Reconstructions of radiologic facial images could strip away patient privacy

December 3, 2010
John C. Hayes

Do you think stripping out textual identifying information in publicly available radiologic images will protect you against privacy violations? Think again. A paper presented Thursday at the 2010 RSNA meeting showed how facial images reconstructed from maxillofacial sinus and cerebral vasculature images could be matched in a database using commonly available face-matching software.

Do you think stripping out textual identifying information in publicly available radiologic images will protect you against privacy violations? Think again. A paper presented Thursday at the 2010 RSNA meeting showed how facial images reconstructed from maxillofacial sinus and cerebral vasculature images could be matched in a database using commonly available face-matching software. 

The study mixed 29 faces developed using radiology postprocessing software with three sets of facial databases and then used a face-recognition program, Picasa 3.6, to look for matches. The software program hit the mark 27.5% of the time in each of the databases, said Dr. Joseph Mazura of Weill Cornell Medical College.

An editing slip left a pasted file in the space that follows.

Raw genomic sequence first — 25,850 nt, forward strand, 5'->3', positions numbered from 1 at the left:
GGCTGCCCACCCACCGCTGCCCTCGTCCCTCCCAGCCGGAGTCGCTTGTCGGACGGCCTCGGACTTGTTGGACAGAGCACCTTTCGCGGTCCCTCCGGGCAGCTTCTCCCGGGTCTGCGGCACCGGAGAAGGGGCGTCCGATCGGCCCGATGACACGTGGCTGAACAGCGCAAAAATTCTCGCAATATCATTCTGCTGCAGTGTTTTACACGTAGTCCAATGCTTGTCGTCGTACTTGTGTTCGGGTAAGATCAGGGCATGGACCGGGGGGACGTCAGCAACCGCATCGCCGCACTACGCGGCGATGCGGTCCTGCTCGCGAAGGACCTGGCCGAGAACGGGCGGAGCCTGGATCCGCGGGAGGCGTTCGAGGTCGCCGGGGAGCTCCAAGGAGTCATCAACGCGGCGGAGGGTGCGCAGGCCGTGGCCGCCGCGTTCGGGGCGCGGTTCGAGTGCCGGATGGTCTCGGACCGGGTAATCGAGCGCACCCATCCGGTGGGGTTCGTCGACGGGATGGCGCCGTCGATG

“For a match to be accurate, two things needed to occur. Picasa must recognize an image as a face and then must match it with the with the subject’s photograph,” Mazura said. In all phases (the databases were expanded 50 images at a time, to include a final total of 179 with the reconstructions), reconstructions were consistently matched or not matched at a 27.5% rate with an upper confidence level of 40.5%.

“Importantly, no 3D reconstruction was matched incorrectly and Picasa did recognize 28 of 29 reconstructions as a face,” Mazura said.

“Software reconstructions of CTs contain sufficient detail to allow matching of subjects’ faces in one out of three cases,” Mazura said. “This suggests that subjects whose head CT data resides in research repositories have the potential to be identified, even if protected textual data is removed. If accuracy rates can be improved significantly, additional de-identification will be required to distort the soft tissue components. Perhaps this is a new way to think about privacy.”

A member of the audience suggested the problem may be overstated. Things such as facial hair, glasses, and the use of profile images can make facial recognition software unusable, she said. If it’s one in three cases with perfect conditions, why should you care, because you rarely have perfect conditions?

Mazura said government agencies are imposing guidelines to make facial image displays more consistent.

“Think about passport or DMV databases,” he said. “I feel there are databases of these photographs that can potentially be used.”

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